No one is ever going to lock me in or lock me out again. My door is open and I am the one with the key — Jeanette Winterson

Do you experience a certain sense of dread before starting your day?

Have you noticed your heart racing and the palms of your hands feeling suddenly sweaty?

When you feel anxious, do you tend to withdraw and to disconnect from yourself and others?

Do you suffer from excessive worrying and fears?

The discomfort of anxiety is one of the most common reasons why people choose to enter therapy. As you know, anxiety can interfere with accomplishing important goals in life, in intimate relationships, friendships, parenting, and in your job. If you believe that you have anxiety, know that you are not alone and that there are methods for reducing or eliminating the symptoms.

Some people experience anxiety without symptoms of depression. Others may experience a combination of depressive and anxious feelings. Severe anxiety can make a person feel as if they are “going crazy” or even dying. That is why so many people make multiple visits to a physician’s office or to the emergency room before finally calling a psychologist. There is usually a root cause for people’s anxiety such as childhood relational wounds, traumatic events, medical experiences. Oftentimes, one has lived with anxiety for so long the root causes are unknown. The integrative therapies I use help to find the foundational reasons why these survival symptoms began.

There are many reasons why a person feels anxious. Physiological reasons can include a genetic predisposition, alcohol and drug use/abuse, dietary sensitivities or allergies, and hormonal shifts that can occur around pregnancy or menopause can play a role.

Psychological factors that feel uncomfortable or frightening may be expressed through the body and emerge during points of transition such as with separations, loss, pregnancy, career and geographical moves. A person may lack the coping skills so that over time an accumulation of stress manifests in symptoms of anxiety.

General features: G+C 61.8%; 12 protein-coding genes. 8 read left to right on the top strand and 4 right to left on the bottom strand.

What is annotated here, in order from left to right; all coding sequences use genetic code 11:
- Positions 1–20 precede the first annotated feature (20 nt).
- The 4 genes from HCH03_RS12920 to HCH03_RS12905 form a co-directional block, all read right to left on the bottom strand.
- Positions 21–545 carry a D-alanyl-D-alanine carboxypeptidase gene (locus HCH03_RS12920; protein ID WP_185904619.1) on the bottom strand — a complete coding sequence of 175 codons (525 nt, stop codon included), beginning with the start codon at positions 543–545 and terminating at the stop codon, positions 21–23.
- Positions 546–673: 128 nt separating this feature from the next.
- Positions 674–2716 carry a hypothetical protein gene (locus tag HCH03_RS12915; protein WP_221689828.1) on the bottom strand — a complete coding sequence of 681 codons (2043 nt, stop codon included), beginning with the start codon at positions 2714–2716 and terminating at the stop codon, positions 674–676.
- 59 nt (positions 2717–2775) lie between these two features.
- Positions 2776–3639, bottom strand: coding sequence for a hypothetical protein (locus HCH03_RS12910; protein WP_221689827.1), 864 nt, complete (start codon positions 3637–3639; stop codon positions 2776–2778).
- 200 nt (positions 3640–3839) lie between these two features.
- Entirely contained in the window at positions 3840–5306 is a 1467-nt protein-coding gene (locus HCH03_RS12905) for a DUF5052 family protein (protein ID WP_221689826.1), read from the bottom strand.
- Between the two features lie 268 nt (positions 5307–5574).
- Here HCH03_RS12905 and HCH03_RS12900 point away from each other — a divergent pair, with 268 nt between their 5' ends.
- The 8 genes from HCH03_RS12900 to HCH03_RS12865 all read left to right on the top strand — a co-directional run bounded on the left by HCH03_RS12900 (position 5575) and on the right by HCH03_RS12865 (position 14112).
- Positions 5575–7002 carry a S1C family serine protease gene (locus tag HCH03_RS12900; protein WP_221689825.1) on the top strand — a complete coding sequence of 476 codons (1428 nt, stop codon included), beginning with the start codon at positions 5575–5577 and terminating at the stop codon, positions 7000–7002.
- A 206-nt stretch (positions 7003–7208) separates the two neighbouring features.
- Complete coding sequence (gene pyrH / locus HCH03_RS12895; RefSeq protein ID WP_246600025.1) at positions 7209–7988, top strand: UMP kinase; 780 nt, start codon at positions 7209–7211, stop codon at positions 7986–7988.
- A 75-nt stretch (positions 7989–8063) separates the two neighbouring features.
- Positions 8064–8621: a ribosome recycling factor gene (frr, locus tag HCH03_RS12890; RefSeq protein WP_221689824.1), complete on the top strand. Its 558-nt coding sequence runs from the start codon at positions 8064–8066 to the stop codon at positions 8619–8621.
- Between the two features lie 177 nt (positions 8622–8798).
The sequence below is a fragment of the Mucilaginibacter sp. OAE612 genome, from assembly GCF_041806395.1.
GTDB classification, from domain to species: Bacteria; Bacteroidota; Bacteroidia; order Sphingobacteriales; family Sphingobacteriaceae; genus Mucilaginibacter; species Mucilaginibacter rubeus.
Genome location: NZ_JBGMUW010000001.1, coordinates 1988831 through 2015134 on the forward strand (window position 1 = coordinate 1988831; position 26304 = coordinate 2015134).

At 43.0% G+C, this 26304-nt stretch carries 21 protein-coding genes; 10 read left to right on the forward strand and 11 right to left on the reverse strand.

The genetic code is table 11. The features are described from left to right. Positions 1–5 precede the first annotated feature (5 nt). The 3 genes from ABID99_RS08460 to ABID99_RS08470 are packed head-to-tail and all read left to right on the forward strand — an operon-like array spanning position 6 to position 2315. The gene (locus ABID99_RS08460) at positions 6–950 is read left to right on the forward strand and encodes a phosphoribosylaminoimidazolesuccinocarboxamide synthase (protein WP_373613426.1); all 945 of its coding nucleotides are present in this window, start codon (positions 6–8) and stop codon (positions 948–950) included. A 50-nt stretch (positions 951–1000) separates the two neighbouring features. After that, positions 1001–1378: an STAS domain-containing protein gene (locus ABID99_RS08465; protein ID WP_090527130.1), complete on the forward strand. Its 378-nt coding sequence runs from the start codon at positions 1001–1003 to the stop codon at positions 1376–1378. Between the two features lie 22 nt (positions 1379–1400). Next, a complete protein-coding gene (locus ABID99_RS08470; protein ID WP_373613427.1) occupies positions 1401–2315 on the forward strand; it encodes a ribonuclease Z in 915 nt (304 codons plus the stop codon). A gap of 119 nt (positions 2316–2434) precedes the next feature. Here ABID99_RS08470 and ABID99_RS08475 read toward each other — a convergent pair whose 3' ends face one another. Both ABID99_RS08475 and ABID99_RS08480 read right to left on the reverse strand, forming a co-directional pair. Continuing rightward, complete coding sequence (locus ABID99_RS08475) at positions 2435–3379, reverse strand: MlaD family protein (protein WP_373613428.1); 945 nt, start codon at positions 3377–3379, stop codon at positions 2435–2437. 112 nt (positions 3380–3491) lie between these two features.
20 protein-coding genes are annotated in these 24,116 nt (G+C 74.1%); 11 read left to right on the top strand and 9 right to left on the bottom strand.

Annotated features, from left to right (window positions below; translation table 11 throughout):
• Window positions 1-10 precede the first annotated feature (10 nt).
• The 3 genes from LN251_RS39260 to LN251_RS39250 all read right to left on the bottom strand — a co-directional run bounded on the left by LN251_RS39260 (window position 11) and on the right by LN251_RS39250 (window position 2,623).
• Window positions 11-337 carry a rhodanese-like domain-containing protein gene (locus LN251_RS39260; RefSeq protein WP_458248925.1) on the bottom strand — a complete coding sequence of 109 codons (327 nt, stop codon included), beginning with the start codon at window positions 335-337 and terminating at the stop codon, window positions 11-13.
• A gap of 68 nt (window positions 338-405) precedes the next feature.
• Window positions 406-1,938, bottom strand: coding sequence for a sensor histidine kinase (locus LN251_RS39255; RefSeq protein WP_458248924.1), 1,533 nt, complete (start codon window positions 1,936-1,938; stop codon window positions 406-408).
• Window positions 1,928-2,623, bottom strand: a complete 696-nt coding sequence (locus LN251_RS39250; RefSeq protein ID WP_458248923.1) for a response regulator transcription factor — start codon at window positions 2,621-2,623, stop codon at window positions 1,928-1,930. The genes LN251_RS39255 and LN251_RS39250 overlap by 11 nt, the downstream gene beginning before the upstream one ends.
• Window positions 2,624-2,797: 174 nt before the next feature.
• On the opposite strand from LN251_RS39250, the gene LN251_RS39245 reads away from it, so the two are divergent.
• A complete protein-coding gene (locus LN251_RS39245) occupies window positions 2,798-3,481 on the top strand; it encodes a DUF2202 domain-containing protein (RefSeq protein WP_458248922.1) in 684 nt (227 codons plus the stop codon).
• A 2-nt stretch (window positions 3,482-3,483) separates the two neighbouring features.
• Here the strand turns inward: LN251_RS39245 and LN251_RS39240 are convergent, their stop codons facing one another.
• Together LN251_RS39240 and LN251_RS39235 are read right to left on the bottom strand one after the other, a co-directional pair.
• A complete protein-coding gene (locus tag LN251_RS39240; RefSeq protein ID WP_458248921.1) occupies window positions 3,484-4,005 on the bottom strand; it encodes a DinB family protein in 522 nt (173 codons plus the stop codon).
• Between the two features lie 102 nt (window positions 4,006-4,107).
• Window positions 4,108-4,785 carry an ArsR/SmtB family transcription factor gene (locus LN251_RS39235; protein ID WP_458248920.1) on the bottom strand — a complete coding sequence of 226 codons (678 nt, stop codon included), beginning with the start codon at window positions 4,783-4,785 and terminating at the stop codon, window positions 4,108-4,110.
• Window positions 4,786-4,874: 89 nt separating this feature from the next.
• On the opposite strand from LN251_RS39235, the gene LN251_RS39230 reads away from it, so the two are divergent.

Root causes, oftentimes, are located in the past and are uncovered over the course of therapy. Childhood experiences of neglect or abuse that were denied, dissociated or ignored can get communicated through bodily symptoms such as anxiety. Certainly, all types of trauma and significant events or stressors may trigger anxiety symptoms.

There are many different types of anxiety including:

Generalized Anxiety (GAD)– Typically one experiences GAD as excessive unrealistic worry and tension about seemingly unrelated events, thoughts, or feelings.

Social Anxiety (Social Phobia)– Social anxiety is excessive worry, doubt and self-consciousness about everyday situations and interactions. The worry typically revolves around being judged, disliked or humiliated. Often, the critical script comes from within and may reflect childhood experiences with harsh and critical caretakers. Repressive environments in which one feels like an outsider or is not accepted can also play a role.

Obsessive-Compulsive Disorders-Obsessions are recurrent and persistent thoughts, urges, or images that are experienced as intrusive or unwanted. Compulsions are repetitive behaviors (hand washing, checking, counting, etc.) aimed to reduced anxiety or preventing a distressing situation.

Specific Phobias– Specific Phobias involve intense fear of a specific object or situation (i.e. spiders, bridges, flying). The phobic response may relate to an upsetting encounter with that object or event. In most cases, the fear is unrelated to that object or situation and has its roots in past childhood experiences that are unknown.

Panic Attacks– Sudden and repeated feelings of terror that result in physical symptoms such as chest pain, sweating, heart palpitations and the feeling of “going crazy” or that simulates a “heart attack.” All medical causation has been ruled out.